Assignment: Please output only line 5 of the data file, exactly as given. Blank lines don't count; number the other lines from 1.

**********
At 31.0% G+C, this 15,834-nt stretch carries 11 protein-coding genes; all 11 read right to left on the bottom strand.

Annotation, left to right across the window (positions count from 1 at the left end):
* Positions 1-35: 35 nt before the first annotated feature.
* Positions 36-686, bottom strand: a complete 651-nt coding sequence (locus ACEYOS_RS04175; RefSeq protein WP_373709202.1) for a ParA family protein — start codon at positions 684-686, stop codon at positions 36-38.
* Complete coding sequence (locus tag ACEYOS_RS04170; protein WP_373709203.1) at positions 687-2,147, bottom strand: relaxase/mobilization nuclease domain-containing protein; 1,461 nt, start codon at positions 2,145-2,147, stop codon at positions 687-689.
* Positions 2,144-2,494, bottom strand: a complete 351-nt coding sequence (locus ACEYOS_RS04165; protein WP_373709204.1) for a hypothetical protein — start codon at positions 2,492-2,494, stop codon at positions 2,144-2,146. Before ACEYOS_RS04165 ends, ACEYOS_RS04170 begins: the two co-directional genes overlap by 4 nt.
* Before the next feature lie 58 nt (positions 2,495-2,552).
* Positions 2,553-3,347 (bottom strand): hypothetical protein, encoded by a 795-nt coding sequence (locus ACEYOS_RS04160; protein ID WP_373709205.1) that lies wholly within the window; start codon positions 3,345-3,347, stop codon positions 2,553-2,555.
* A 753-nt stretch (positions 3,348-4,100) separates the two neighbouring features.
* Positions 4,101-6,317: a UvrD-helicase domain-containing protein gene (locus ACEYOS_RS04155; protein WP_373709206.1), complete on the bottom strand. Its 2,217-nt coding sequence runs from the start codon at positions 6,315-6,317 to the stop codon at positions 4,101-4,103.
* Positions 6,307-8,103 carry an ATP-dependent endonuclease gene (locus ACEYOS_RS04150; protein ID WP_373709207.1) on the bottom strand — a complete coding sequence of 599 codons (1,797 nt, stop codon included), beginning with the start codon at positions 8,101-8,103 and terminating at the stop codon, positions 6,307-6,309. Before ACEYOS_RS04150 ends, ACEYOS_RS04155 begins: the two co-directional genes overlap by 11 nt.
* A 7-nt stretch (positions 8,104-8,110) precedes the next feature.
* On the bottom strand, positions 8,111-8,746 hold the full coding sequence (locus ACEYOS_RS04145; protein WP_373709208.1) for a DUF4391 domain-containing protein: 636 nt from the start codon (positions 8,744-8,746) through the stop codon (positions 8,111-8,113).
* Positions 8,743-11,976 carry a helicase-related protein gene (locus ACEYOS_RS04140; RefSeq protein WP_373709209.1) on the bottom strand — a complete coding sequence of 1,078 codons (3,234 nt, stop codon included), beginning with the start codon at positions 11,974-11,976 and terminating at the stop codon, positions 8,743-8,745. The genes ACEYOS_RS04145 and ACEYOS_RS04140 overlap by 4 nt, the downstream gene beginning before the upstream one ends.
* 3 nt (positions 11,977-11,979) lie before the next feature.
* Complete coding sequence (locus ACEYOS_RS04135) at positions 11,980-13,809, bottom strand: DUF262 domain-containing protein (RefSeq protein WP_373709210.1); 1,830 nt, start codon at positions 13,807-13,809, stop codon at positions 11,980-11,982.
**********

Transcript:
* Complete coding sequence (locus tag ACEYOS_RS04170; protein WP_373709203.1) at positions 687-2,147, bottom strand: relaxase/mobilization nuclease domain-containing protein; 1,461 nt, start codon at positions 2,145-2,147, stop codon at positions 687-689.